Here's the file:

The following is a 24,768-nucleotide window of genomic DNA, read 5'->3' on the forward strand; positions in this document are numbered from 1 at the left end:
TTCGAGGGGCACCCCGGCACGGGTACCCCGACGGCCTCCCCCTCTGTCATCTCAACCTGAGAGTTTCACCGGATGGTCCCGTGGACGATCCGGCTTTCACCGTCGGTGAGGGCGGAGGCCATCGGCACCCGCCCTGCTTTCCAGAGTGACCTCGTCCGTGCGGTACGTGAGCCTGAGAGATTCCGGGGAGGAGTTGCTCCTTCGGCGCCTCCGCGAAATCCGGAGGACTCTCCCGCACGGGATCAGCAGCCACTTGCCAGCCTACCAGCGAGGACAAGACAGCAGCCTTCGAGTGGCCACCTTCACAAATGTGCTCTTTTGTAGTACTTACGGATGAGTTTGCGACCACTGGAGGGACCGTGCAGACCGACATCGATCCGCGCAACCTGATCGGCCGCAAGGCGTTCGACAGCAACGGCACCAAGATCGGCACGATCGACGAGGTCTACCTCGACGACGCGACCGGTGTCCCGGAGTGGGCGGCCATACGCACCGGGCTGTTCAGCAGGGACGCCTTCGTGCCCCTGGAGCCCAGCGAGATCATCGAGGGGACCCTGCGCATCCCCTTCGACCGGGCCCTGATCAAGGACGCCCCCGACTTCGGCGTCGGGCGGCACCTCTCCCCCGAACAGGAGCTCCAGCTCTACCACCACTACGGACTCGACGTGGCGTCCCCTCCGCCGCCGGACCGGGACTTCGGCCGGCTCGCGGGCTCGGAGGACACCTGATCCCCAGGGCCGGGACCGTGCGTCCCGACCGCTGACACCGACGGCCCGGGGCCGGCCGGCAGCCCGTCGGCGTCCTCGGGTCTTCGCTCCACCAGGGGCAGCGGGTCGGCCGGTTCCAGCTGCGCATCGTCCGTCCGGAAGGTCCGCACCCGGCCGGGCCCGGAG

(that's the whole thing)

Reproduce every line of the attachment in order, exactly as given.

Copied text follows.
The following is a 24,768-nucleotide window of genomic DNA, read 5'->3' on the forward strand; positions in this document are numbered from 1 at the left end:
TTCGAGGGGCACCCCGGCACGGGTACCCCGACGGCCTCCCCCTCTGTCATCTCAACCTGAGAGTTTCACCGGATGGTCCCGTGGACGATCCGGCTTTCACCGTCGGTGAGGGCGGAGGCCATCGGCACCCGCCCTGCTTTCCAGAGTGACCTCGTCCGTGCGGTACGTGAGCCTGAGAGATTCCGGGGAGGAGTTGCTCCTTCGGCGCCTCCGCGAAATCCGGAGGACTCTCCCGCACGGGATCAGCAGCCACTTGCCAGCCTACCAGCGAGGACAAGACAGCAGCCTTCGAGTGGCCACCTTCACAAATGTGCTCTTTTGTAGTACTTACGGATGAGTTTGCGACCACTGGAGGGACCGTGCAGACCGACATCGATCCGCGCAACCTGATCGGCCGCAAGGCGTTCGACAGCAACGGCACCAAGATCGGCACGATCGACGAGGTCTACCTCGACGACGCGACCGGTGTCCCGGAGTGGGCGGCCATACGCACCGGGCTGTTCAGCAGGGACGCCTTCGTGCCCCTGGAGCCCAGCGAGATCATCGAGGGGACCCTGCGCATCCCCTTCGACCGGGCCCTGATCAAGGACGCCCCCGACTTCGGCGTCGGGCGGCACCTCTCCCCCGAACAGGAGCTCCAGCTCTACCACCACTACGGACTCGACGTGGCGTCCCCTCCGCCGCCGGACCGGGACTTCGGCCGGCTCGCGGGCTCGGAGGACACCTGATCCCCAGGGCCGGGACCGTGCGTCCCGACCGCTGACACCGACGGCCCGGGGCCGGCCGGCAGCCCGTCGGCGTCCTCGGGTCTTCGCTCCACCAGGGGCAGCGGGTCGGCCGGTTCCAGCTGCGCATCGTCCGTCCGGAAGGTCCGCACCCGGCCGGGCCCGGAG